Tharp the Bold

Looking Tharp: Damian Woetzel and Miranda Weese in The Beethoven Seventh
photo: Paul Kolnik
Looking Tharp: Damian Woetzel and Miranda Weese in The Beethoven Seventh


New York City Ballet
New York State Theater
Through February 27

Suki Schorer on Balanchine Technique
By Suki Schorer with Russell Lee
Photographs by Carol Rosegg
Alfred A. Knopf, $40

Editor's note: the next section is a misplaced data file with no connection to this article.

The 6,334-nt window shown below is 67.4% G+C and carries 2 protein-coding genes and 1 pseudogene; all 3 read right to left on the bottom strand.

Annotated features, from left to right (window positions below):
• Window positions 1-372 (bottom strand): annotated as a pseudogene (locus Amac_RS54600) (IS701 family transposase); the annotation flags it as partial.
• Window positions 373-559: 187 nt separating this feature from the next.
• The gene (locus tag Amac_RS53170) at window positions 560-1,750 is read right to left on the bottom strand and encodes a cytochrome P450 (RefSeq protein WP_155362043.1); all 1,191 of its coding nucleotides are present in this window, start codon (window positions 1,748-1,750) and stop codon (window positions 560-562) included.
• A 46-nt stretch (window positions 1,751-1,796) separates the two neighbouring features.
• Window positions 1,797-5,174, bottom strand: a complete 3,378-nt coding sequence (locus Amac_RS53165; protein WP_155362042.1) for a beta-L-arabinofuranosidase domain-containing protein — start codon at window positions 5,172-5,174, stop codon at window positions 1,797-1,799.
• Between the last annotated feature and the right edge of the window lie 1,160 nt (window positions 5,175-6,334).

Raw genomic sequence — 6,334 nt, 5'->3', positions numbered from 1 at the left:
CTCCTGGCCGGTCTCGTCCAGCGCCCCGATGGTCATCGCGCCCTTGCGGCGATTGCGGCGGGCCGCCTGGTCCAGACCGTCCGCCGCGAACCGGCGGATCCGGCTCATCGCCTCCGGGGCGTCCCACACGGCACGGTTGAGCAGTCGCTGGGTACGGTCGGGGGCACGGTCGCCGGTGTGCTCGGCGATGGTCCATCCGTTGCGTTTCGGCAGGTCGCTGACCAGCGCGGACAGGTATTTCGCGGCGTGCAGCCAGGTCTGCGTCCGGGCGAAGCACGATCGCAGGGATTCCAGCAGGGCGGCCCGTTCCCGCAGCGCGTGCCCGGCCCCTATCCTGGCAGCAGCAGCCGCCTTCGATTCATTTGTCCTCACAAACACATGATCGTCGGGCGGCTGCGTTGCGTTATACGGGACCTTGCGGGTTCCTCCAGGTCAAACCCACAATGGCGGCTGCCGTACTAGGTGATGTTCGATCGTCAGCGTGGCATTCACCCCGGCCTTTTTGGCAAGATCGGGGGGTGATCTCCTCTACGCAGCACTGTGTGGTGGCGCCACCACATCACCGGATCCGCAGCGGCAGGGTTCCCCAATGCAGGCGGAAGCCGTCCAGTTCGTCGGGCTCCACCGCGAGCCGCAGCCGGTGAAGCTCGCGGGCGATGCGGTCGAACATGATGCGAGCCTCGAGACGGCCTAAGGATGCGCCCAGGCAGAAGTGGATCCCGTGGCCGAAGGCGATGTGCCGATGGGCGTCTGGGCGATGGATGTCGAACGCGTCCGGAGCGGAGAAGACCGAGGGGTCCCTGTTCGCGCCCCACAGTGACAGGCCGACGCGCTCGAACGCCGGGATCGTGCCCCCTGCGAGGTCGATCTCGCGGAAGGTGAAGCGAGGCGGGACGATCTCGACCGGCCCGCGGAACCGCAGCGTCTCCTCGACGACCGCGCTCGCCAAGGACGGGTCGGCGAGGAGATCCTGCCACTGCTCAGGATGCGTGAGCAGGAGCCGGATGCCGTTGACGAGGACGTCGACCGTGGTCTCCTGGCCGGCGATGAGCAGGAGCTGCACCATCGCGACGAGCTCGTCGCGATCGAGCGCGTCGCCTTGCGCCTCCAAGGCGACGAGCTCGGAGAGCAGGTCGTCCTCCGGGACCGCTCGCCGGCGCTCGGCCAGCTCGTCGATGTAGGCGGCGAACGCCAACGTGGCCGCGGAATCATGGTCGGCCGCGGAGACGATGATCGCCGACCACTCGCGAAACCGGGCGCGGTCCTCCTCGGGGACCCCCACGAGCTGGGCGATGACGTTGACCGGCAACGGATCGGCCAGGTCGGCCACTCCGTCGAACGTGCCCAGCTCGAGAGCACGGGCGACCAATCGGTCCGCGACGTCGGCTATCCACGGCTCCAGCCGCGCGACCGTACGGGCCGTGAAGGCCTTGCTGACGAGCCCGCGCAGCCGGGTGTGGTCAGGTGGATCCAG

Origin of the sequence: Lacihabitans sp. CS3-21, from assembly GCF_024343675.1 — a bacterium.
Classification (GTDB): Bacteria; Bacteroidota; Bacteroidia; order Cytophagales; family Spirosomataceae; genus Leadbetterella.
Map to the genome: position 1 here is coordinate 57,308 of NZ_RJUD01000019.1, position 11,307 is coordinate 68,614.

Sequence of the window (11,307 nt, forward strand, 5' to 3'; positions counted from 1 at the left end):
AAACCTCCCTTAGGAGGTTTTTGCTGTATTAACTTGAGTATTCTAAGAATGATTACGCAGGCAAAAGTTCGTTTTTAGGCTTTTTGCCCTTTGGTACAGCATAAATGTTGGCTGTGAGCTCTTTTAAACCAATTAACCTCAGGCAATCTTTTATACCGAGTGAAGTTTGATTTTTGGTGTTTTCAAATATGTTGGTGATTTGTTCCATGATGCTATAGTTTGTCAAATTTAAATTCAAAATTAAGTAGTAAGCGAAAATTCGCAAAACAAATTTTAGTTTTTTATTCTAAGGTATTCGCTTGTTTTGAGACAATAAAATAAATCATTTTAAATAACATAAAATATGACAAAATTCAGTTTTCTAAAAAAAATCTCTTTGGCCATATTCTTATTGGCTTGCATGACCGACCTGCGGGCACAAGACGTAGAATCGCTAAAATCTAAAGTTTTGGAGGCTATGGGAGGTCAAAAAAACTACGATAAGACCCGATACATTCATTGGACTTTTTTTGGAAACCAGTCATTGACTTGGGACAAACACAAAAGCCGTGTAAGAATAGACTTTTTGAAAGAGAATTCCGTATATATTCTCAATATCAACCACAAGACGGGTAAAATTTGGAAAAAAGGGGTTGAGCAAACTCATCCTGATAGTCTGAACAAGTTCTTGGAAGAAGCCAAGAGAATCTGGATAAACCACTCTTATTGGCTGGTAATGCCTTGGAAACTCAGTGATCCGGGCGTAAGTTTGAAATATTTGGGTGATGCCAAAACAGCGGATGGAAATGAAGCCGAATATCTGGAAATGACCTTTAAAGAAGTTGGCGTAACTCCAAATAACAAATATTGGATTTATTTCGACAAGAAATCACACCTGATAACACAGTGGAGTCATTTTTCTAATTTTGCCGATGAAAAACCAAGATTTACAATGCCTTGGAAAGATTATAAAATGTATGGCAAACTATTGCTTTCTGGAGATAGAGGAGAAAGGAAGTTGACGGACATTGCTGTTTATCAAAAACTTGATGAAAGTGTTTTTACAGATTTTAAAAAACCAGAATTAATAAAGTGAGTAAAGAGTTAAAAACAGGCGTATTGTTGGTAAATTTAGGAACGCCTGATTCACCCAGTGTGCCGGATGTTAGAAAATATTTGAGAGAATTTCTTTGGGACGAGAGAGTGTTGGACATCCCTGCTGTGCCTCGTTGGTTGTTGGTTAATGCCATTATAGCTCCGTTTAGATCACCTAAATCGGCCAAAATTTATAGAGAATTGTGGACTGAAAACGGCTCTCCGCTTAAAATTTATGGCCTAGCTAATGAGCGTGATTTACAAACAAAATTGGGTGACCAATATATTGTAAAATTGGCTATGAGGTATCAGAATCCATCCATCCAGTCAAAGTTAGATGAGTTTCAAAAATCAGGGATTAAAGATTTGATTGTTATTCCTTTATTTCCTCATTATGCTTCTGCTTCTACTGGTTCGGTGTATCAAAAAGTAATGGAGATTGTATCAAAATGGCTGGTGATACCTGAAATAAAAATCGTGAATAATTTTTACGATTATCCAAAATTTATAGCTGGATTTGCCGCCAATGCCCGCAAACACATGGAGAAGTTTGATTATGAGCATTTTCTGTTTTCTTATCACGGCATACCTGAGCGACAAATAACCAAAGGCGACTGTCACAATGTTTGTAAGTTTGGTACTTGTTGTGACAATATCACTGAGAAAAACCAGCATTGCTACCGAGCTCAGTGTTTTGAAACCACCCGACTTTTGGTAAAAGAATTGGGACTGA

** This kind of daring—expanding classical ideals of balance and proportion while affirming them—was one of Balanchine's missions. So was never stinting. "What are you saving yourself for?" he'd challenge a dancer in class. "Do! Now is the time! Relax is for the grave, dear." We hear his voice constantly in a splendid new book. Suki Schorer on Balanchine Technique is more than a lucid illustrated explication of exercises. Through anecdotes, advice, and images remembered from Schorer's years as a company dancer and teacher, it reveals how Balanchine trained dancers to move bigger and faster than one would think possible. Here was a man who was, in a sense, breeding orchids—extreme, unnatural, ravishing blooms—yet he used down-to-earth imagery. The dancers were to perform rond de jambe par terre as if stirring soup; that way they'd remember that the leg should trace a full circle on the floor. Reading Balanchine's ideas on the simplest barrework—and how music affects the performance of it—you understand the gestation of his company's greatness and the vision that made it an instrument not only for his own choreography, but for artists such as Robbins and Tharp.

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